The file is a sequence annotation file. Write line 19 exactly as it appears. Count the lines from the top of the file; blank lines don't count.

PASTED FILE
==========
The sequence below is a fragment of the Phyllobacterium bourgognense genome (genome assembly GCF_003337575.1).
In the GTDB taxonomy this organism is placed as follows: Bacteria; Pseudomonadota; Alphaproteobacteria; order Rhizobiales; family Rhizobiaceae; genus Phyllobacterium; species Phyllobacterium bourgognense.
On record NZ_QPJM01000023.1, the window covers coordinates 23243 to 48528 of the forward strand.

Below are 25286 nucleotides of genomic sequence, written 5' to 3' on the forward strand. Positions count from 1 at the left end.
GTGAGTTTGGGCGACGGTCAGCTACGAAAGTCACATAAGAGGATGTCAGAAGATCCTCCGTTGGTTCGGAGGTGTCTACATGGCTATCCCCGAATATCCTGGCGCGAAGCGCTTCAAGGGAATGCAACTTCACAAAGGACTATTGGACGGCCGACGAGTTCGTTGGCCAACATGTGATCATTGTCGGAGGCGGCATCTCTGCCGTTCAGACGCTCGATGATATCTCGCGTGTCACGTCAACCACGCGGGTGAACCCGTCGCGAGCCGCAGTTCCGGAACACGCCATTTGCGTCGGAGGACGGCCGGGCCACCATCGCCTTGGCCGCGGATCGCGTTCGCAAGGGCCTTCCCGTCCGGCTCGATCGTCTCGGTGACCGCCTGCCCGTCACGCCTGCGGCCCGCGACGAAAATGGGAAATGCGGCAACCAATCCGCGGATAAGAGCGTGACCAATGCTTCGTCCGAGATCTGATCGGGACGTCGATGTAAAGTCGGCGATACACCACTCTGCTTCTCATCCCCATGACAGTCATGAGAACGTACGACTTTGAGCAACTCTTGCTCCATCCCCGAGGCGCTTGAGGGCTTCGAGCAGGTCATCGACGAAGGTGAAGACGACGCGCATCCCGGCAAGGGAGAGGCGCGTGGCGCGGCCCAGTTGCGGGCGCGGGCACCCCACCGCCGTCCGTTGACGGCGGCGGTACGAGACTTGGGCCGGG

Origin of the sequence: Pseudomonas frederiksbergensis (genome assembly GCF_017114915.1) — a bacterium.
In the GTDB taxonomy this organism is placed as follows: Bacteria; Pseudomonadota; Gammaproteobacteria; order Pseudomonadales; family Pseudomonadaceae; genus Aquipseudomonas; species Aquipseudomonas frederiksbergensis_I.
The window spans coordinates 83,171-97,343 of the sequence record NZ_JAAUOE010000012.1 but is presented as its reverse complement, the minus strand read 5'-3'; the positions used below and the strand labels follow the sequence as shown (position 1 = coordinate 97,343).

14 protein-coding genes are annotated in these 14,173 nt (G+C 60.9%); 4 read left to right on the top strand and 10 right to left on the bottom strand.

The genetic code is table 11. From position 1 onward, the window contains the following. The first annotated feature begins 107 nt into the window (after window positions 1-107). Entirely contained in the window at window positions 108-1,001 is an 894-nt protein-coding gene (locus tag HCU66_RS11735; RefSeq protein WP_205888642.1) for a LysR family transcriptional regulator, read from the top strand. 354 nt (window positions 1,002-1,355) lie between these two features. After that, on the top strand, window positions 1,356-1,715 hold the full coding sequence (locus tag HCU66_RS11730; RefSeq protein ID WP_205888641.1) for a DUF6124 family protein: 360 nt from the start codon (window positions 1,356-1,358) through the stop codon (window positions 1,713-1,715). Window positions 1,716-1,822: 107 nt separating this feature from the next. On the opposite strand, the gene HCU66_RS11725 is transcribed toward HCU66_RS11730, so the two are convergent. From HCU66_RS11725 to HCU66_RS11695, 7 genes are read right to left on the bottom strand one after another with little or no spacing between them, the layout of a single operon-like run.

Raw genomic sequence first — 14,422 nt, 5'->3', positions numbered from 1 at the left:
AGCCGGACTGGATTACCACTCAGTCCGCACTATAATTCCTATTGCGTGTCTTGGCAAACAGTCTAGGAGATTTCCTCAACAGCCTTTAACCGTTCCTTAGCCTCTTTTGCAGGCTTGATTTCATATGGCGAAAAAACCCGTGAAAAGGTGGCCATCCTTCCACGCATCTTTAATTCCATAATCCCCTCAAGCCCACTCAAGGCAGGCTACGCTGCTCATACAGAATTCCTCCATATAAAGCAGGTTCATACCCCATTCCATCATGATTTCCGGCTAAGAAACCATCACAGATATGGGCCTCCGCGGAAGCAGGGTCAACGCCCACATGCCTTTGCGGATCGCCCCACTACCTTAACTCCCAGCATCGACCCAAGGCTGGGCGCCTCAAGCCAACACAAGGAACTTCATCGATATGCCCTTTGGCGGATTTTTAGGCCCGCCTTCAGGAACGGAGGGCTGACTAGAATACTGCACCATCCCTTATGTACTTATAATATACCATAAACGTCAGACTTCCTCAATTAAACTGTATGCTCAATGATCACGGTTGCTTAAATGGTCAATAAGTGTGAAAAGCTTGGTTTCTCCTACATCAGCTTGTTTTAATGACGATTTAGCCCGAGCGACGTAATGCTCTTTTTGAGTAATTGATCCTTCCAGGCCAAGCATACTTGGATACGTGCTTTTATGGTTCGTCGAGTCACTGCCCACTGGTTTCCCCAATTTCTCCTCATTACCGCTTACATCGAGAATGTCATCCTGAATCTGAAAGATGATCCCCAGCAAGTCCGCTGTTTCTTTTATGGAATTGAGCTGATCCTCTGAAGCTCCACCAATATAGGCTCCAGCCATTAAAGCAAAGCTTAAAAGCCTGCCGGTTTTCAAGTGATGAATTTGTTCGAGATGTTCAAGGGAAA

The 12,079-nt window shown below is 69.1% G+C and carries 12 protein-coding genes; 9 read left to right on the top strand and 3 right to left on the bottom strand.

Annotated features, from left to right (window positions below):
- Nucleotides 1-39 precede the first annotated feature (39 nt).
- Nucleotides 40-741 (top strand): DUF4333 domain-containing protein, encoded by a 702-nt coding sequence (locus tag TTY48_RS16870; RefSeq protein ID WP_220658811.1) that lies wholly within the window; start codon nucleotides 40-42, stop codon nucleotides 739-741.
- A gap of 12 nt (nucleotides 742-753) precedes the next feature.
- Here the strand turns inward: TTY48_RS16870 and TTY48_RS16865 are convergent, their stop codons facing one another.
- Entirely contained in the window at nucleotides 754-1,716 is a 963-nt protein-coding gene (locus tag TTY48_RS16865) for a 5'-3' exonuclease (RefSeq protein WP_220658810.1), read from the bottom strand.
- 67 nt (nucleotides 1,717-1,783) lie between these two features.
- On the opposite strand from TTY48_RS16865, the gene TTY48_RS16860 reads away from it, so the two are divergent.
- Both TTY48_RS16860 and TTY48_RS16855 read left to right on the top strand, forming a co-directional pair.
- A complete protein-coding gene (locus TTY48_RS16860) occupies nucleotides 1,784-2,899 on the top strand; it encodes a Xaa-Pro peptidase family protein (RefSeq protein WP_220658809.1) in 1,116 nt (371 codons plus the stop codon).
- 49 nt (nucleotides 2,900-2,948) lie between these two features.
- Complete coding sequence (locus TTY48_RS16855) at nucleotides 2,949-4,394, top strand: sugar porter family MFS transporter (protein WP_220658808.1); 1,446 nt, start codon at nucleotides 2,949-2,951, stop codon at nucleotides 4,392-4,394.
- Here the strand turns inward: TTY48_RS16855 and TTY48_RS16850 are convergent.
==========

- Entirely contained in the window at nucleotides 754-1,716 is a 963-nt protein-coding gene (locus tag TTY48_RS16865) for a 5'-3' exonuclease (RefSeq protein WP_220658810.1), read from the bottom strand.